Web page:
While I’d like to publish a definitive part II of Hicks’ history, which would explain the connections between Hicks, Edward Todd, Louis Tamis, Tiffany and all of the other pencils sharing similar characteristic, I just don’t know enough yet. What I do have, which might help anyone who in the future might assemble such a history (hopefully me), are some interesting examples which provide equally interesting observations.
We’ll start with this one:
This one is “over the top” . . . literally. Check out the cap:
“Over The Top 1927.” I think this cap is a custom-ordered piece, probably a sales award for something, but the language is so generic that I’m unable to tell you much of anything more about it. I bought the piece because I liked the cap and because it has an unusual faceted barrel which you don’t normally see on these (and which gives more credibility to my belief that this cap, was made for this pencil, in 1927 . . . a detail which will become important later on). However, I received a bonus when this one arrived:
It is unusual to find a Hicks with the patent number imprinted on the nose; the last one I found like this was marked with both the Hicks hallmark and Cartier, which, along with some other evidence, led me to believe that W.S. Hicks might have been responsible for all of these different brands (see http://leadheadpencils.blogspot.com/2015/02/the-patriarch-of-family.html). Patent number 1,259,738 was issued to William S. Hicks, who applied for it on August 23, 1917 and received it on March 19, 1918. It was assigned to Edward D. Hicks (Trading as William S. Hicks’ sons) of New York:
What this piece tells us is that Hicks was marking pencils with its patent number, even when making pencils on its own account, nearly a decade after the patent was issued. I think it is a reasonable assumption, now that I’ve found both Cartier and Hicks-only marked examples with the patent date stamped, that the patent date was put on all these pencils as a matter of course during the time the patent was active, and that it remained active (as in, it was not invalidated) at least as late as 1927.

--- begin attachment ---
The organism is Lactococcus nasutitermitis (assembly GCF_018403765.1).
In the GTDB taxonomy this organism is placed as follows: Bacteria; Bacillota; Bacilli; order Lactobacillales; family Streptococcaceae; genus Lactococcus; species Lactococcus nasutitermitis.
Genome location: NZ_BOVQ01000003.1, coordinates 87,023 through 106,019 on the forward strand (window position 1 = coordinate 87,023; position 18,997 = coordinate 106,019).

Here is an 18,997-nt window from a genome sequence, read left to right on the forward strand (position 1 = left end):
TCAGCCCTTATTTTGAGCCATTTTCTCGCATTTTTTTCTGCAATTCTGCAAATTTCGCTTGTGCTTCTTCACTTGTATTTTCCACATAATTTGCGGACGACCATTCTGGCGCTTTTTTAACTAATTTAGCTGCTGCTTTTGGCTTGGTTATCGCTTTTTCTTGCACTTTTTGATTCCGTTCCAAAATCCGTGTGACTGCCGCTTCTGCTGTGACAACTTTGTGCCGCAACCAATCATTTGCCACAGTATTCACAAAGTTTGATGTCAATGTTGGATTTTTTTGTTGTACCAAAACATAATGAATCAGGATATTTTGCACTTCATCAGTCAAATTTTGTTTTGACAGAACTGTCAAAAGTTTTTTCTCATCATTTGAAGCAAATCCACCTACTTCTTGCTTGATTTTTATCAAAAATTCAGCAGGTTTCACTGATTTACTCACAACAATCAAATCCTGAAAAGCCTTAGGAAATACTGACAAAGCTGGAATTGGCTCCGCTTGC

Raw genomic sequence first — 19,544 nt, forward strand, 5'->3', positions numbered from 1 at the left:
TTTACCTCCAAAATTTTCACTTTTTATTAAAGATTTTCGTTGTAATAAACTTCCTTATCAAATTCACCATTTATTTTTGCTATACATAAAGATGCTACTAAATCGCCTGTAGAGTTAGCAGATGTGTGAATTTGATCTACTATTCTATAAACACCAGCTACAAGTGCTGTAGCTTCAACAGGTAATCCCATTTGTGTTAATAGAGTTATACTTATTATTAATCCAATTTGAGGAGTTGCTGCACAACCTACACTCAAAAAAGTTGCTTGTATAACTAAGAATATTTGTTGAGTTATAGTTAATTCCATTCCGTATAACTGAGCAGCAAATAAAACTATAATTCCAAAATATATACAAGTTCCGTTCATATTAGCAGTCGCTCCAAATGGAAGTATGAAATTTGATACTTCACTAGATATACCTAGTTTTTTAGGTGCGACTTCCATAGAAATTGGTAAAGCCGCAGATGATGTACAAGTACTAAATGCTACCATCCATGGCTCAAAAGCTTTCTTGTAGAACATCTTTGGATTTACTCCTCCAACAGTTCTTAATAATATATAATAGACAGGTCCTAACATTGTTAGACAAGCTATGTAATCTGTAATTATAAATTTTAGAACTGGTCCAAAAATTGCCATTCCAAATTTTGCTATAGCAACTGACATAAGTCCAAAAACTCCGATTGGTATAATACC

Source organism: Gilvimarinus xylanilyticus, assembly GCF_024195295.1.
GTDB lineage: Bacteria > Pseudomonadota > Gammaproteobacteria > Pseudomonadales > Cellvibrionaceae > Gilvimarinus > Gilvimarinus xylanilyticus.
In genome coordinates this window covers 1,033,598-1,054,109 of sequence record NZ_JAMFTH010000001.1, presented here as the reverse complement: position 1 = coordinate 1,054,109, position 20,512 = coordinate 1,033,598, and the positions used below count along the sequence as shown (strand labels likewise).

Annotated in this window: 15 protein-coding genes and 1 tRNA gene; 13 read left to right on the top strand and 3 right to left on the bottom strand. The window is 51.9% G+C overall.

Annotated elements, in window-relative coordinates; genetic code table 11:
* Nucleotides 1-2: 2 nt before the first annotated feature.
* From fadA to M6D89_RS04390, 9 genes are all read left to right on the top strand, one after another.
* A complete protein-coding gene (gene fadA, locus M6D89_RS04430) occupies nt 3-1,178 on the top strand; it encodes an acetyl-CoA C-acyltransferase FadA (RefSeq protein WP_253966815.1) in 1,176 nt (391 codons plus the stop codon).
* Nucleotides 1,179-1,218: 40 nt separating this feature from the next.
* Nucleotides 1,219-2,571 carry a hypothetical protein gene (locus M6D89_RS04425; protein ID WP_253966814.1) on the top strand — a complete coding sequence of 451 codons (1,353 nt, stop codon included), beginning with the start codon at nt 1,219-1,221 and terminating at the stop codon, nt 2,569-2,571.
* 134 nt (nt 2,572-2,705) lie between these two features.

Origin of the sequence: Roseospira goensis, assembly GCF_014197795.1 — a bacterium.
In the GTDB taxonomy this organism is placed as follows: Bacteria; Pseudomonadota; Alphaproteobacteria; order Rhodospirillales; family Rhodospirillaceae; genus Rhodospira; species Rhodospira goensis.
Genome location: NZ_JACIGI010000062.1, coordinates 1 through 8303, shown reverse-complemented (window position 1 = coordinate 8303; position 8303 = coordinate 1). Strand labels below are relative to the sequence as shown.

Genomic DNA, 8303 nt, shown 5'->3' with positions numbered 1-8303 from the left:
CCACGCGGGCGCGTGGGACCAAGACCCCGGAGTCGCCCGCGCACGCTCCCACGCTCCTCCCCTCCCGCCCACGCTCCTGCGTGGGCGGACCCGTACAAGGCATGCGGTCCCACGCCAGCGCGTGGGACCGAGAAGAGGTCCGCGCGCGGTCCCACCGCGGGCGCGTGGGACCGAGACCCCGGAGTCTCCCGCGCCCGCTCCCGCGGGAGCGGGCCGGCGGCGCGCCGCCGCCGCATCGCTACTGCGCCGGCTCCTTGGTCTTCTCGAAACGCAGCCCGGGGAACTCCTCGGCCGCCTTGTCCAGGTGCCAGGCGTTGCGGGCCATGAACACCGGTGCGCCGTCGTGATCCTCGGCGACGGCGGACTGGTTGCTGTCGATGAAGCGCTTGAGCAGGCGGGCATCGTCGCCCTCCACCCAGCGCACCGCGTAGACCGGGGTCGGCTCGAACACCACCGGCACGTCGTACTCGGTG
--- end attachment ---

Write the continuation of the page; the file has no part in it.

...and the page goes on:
Given the very slim majority of surviving pencils which bear this stamp, I am assuming at this point that production for at least the first decade or so was limited. However, once these took off, they remained in production essentially unchanged for decades – I wrote about one example with a 1947 commemorative engraving at http://leadheadpencils.blogspot.com/2015/02/later-than-you-think.html. Georg Jensen and Black, Starr & Gorham (B.S.&G.) examples have also turned up, dating these to as late as 1950.
But what of the stockbroker version of these pencils? Were they also derived from Hicks’ 1918 patent? I bought this example from Rick Krantz at the DC show this year, exactly because it proves that very point:
Note that instead of a round ball on that upturned clip, on this example the “ball” is just the metal tip rolled over. I don’t know whether that means this is earlier, or later, or was just another style clip offered at the same time:
I do note that the imprint lacks the patent number - if my theory is right and the number was imprinted on all pencils covered by the patent at least up through 1927, either this design was distinct enough from the patented version or it was made later.
What I liked about this one the most, believe it or not, was that it’s broken – a real rarity with these:
You can see where the solder bond that held the pencil together has given way, so the barrel slides off to show the interior.